In the science fiction movie I Am Mother, the robot (“Mother”) tasked with raising the main character (“Daughter”) presents her with a moral dilemma. Suppose you are a doctor and you have five sick patients each in need of an organ transplant. Without the organ transplant, the patients will die. Now suppose a sixth patient comes in, also sick, but treatable. If you, as the doctor, don’t treat the patient, they will die, but their organs could be used to save the other five. Then Mother gives the moral dilemma a twist: Suppose you as the doctor are that sixth patient and that, by sacrificing your own life, you could save the life of the other patients. Would you do it?
Daughter responds: “Well, do I know these five patients? Are they good humans? Honest. Dishonest. Lazy. Hardworking. I, a life-saving doctor might be giving my life away to people who are murderers or thieves, who end up hurting more people because of my sacrifice.”
Daughter wants to know if the people she’s sacrificing for are worthy of the gift. What would they do with it? Would they squander it or would they use it for the good or for harm?
In his book Paul and the Gift, John Barclay examines ancient patterns of gift giving. He concludes that, in most cultures, gifts are good when they are given to those who are worthy to receive them. Anthropologically, gifts are used to enhance social solidarity. If you give a gift to someone who isn’t worthy, who won’t reciprocate, then the gift will be wasted. That’s not to say that gifts are earned (like a wage), but neither are they given indiscriminately. A good gift giver, in most cultures, can be judged both on the quality of the gift and on who they choose as recipients.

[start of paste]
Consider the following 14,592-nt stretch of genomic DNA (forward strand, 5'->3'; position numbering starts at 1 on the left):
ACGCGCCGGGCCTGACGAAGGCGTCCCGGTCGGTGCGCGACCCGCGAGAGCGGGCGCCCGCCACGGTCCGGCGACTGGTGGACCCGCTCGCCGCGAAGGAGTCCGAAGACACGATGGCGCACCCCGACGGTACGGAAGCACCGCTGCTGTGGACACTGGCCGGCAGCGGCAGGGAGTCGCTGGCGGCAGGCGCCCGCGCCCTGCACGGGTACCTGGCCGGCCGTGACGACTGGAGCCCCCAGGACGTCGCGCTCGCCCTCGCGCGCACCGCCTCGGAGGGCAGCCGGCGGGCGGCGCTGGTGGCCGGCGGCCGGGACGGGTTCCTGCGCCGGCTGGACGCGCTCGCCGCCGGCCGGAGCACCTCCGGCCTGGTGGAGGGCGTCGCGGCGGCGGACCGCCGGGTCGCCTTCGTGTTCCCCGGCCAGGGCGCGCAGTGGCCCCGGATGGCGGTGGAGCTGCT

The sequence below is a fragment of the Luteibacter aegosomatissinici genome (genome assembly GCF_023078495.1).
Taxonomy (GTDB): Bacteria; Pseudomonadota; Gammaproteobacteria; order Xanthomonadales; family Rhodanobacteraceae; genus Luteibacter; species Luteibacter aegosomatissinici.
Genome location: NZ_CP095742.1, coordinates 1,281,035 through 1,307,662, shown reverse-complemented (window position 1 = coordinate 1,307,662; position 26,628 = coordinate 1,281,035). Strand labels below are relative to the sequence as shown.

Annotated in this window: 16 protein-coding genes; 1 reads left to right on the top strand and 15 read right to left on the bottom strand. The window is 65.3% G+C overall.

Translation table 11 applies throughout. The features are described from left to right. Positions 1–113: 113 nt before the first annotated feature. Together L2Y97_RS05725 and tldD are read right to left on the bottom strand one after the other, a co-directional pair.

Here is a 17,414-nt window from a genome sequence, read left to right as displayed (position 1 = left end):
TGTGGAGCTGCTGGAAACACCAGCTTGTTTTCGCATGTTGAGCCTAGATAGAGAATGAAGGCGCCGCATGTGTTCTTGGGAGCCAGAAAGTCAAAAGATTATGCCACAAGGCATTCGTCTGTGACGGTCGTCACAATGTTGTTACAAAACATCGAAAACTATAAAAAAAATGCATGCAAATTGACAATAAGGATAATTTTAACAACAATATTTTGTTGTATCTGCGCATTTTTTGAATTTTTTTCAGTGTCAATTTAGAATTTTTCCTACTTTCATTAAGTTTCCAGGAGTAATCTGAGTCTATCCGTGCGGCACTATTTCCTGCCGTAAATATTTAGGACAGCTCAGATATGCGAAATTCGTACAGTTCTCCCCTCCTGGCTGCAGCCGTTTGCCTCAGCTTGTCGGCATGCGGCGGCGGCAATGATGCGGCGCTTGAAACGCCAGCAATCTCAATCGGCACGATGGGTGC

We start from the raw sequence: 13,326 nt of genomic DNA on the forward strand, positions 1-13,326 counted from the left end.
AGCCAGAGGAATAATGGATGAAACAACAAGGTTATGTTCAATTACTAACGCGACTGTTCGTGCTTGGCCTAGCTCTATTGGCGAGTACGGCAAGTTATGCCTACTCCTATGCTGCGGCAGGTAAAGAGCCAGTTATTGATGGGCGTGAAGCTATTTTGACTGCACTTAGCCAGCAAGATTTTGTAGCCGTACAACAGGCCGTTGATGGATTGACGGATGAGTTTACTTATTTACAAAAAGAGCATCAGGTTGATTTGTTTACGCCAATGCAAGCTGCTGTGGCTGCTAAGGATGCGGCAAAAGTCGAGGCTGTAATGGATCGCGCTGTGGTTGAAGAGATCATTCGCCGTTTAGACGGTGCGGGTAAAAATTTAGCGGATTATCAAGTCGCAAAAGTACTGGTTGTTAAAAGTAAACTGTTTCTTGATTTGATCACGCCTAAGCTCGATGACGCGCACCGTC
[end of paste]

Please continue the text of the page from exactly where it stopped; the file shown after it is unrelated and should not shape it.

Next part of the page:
For a modern example, think of philanthropist Bill Gates. If he gave his money away indiscriminately, we would say he was wasting his money. Instead, he carefully considers whether his money will be put to good use. We rightly praise his prudence in gift giving.
After considering how different cultures view gift giving, Barclay then turns his attention to Paul. Paul speaks of a God of grace, a God who gives radically good gifts. When God gives, how does he give and to who?
In Paul we find a surprising twist: God gives salvation – he gives us Christ – without regard to the worth of the recipient. In Barclay’s language, Paul perfects the incongruity of God’s grace. And, this, for Paul, is part of what makes God’s gift in Christ so good. This, of course, contrasts the typical way of giving gifts, which Paul highlights in Romans 5:6-8:
You see, at just the right time, when we were still powerless, Christ died for the ungodly. Very rarely will anyone die for a righteous person, though for a good person someone might possibly dare to die. But God demonstrates his own love for us in this: While we were still sinners, Christ died for us.
Daughter was, perhaps, willing to sacrifice for the life of good people, but not for the unworthy. Christ, however, died for the powerless, ungodly, and the sinners. He gave without regard for the worth of the recipients. He gave an incongruous gift!
At our Thanksgiving Service, Pastor John and children’s ministry director Becki Watson shared what criteria would make the “best gift ever.” It would be something we need, something we want, something costly, something unearned, and something given without regard to worth. It struck me that the first four parts of this description (needed, wanted, costly, unearned) were self-evident. But the fifth (given without regard to worth) is contested. It’s not “natural” but revealed as true in Jesus.
I find this to be incredibly good news for one simple reason: None of us are worthy. It’s only because God gives us an incongruous gift that we can be saved. In the words of Paul: “Thanks be to God for his indescribable gift!” (2 Cor 9:15)